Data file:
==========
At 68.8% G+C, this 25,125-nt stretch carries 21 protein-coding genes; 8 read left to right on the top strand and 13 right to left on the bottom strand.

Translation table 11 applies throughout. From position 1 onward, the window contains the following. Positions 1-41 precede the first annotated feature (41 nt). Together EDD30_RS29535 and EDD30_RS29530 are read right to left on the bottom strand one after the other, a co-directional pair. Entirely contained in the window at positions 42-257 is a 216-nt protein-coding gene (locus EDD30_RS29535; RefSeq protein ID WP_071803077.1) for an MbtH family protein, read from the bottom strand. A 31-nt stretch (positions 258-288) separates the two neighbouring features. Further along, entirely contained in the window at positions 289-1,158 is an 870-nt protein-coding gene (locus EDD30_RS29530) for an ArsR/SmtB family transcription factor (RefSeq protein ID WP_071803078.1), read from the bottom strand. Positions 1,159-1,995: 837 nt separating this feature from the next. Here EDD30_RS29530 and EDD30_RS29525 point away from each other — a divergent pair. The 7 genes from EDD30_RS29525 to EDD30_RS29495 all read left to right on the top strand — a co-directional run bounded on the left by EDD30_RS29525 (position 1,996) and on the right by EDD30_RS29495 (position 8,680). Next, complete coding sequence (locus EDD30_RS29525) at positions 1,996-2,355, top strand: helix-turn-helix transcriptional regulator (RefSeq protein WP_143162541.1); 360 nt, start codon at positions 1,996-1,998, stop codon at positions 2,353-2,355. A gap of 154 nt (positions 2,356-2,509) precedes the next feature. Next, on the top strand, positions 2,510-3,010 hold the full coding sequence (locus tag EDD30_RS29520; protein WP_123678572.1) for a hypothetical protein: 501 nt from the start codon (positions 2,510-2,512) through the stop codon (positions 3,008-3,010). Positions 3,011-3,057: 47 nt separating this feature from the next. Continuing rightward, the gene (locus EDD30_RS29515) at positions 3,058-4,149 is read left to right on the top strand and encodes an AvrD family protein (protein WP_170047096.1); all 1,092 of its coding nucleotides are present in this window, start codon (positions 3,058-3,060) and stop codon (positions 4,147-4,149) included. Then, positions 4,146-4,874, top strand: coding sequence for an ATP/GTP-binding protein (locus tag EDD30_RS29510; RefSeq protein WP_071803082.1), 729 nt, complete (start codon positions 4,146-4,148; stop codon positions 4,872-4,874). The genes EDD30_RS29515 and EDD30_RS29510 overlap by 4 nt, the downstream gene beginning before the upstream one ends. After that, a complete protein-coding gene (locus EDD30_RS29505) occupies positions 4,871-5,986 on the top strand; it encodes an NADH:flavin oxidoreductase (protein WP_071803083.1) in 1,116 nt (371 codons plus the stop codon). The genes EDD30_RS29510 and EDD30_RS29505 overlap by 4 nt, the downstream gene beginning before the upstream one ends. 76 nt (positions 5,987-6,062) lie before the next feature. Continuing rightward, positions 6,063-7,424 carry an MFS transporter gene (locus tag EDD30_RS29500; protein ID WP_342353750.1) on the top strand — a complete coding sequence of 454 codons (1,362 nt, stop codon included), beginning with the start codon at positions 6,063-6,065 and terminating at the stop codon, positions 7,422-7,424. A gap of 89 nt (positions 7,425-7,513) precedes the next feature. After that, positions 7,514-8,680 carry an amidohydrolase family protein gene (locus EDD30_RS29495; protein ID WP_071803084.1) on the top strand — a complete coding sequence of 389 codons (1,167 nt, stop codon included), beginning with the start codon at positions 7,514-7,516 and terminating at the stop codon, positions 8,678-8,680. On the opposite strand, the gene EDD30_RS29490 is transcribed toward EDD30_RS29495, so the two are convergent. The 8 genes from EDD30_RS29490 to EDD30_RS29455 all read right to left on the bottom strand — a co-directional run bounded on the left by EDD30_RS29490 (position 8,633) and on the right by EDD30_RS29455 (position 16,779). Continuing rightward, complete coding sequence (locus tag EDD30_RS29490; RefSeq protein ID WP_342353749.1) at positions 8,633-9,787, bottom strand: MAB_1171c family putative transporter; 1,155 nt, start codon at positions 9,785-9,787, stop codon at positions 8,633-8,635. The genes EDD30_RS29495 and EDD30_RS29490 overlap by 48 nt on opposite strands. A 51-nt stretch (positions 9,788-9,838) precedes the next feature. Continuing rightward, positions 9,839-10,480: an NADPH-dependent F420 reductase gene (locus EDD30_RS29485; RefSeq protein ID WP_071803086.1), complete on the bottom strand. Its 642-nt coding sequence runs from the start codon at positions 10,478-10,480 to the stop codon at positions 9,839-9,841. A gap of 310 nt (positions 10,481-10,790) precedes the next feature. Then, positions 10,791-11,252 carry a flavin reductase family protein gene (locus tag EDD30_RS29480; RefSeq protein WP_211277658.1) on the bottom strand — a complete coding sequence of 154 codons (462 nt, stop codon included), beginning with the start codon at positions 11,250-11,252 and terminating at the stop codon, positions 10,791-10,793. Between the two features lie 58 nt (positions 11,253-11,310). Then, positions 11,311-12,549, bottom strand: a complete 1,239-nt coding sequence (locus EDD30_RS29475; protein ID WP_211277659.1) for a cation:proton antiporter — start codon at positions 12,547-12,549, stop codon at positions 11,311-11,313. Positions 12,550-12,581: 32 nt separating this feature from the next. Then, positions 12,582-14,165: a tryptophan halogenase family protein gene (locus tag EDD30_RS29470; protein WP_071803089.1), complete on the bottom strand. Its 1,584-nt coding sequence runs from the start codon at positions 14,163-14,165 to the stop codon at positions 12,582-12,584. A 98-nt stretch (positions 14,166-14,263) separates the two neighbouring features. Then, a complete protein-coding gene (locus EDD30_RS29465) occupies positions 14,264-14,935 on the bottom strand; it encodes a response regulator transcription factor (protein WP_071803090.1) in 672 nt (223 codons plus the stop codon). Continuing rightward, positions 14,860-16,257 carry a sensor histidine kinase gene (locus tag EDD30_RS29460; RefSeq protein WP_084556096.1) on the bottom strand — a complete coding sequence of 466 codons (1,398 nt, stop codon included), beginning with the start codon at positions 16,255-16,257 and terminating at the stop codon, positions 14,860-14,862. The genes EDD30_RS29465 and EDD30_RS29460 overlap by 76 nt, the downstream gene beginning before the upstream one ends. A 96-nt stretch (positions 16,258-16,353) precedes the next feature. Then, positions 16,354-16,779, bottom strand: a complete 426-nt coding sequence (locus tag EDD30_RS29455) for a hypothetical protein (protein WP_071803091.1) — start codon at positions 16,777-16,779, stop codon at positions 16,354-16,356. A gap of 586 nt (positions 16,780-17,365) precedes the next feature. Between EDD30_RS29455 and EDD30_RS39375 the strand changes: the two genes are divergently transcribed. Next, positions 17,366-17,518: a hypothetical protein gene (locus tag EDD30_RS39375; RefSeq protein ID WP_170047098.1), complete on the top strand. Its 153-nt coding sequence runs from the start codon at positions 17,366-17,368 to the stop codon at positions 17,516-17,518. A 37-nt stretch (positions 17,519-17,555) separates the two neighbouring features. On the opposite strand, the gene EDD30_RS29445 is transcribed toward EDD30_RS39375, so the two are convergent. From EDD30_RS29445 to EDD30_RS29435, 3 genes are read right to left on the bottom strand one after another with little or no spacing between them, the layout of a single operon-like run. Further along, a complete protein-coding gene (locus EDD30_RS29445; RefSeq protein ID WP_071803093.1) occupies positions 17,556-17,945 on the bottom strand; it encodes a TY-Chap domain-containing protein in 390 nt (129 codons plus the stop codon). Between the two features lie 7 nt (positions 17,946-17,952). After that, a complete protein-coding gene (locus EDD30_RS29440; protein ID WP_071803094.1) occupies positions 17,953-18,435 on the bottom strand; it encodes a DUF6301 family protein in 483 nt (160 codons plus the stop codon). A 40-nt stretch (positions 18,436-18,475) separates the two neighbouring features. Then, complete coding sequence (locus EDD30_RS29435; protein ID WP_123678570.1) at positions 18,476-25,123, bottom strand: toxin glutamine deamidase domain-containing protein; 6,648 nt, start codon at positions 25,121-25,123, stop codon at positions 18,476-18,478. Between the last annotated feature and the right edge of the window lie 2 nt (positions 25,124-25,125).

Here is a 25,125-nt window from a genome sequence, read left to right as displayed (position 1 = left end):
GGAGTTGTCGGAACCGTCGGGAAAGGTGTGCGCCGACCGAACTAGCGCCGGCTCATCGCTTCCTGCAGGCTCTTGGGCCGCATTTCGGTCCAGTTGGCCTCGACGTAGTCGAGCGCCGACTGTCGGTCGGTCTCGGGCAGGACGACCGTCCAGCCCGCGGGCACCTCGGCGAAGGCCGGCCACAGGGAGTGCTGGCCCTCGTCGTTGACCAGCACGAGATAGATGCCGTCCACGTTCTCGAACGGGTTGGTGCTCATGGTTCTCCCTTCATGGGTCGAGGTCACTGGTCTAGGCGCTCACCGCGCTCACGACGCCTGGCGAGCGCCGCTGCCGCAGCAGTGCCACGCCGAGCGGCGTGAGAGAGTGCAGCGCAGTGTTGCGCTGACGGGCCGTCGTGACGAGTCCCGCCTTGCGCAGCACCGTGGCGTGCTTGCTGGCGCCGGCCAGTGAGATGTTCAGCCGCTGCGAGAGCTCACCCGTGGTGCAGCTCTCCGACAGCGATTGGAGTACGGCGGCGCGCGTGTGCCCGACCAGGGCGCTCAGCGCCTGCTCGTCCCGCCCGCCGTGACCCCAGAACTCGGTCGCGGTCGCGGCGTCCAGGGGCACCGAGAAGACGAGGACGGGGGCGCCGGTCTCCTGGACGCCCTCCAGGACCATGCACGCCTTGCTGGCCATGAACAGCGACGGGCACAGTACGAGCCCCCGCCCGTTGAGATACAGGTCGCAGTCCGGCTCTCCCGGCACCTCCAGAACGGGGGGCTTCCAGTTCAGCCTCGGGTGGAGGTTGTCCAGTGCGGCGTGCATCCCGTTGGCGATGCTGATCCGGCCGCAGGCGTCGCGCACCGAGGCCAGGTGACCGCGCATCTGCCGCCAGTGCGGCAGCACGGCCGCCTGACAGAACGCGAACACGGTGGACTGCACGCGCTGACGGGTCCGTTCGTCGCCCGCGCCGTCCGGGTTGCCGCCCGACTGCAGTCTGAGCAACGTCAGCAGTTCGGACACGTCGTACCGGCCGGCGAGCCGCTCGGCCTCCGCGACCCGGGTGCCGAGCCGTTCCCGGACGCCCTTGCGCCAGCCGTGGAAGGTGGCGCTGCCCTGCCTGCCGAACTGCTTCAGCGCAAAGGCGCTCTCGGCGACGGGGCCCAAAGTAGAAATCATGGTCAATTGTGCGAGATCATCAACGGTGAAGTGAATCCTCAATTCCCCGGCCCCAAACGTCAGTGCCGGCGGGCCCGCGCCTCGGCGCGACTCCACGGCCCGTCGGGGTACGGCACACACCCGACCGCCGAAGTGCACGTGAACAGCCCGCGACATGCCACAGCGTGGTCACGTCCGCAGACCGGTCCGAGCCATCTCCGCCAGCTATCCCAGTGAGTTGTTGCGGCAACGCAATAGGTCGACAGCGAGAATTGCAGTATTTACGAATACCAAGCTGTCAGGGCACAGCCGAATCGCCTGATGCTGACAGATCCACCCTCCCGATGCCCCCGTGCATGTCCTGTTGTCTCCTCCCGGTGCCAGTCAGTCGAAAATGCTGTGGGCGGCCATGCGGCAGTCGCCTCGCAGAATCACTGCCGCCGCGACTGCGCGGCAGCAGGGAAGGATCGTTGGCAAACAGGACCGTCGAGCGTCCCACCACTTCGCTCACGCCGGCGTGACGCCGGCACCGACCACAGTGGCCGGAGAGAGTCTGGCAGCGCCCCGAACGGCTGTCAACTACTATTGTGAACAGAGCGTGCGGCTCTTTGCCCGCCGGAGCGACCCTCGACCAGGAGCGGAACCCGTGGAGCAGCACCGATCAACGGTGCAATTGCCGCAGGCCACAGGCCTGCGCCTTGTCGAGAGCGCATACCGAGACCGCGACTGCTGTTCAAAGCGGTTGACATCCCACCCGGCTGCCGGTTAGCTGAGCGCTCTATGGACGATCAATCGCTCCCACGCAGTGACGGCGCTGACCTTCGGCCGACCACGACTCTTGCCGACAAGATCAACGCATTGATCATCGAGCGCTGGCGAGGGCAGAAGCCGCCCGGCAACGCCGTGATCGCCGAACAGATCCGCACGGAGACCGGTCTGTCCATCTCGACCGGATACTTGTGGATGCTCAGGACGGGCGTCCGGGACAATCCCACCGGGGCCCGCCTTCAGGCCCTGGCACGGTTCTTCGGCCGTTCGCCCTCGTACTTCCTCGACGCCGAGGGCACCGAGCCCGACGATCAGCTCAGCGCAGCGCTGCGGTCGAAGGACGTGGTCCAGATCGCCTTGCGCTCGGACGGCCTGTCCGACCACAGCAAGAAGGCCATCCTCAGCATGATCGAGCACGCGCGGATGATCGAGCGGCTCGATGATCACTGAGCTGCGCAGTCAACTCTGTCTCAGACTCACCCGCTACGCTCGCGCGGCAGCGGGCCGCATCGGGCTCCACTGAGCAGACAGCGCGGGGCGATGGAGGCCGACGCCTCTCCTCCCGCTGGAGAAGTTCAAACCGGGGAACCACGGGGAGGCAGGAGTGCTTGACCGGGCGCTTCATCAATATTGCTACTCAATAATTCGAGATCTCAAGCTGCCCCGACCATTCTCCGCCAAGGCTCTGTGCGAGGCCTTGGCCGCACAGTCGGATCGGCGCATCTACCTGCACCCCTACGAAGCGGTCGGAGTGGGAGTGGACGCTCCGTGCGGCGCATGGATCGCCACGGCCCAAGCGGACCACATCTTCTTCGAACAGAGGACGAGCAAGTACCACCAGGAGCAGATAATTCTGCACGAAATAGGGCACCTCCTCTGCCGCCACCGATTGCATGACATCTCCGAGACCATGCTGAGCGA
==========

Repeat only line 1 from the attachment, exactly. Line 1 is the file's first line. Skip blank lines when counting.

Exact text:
At 68.8% G+C, this 25,125-nt stretch carries 21 protein-coding genes; 8 read left to right on the top strand and 13 right to left on the bottom strand.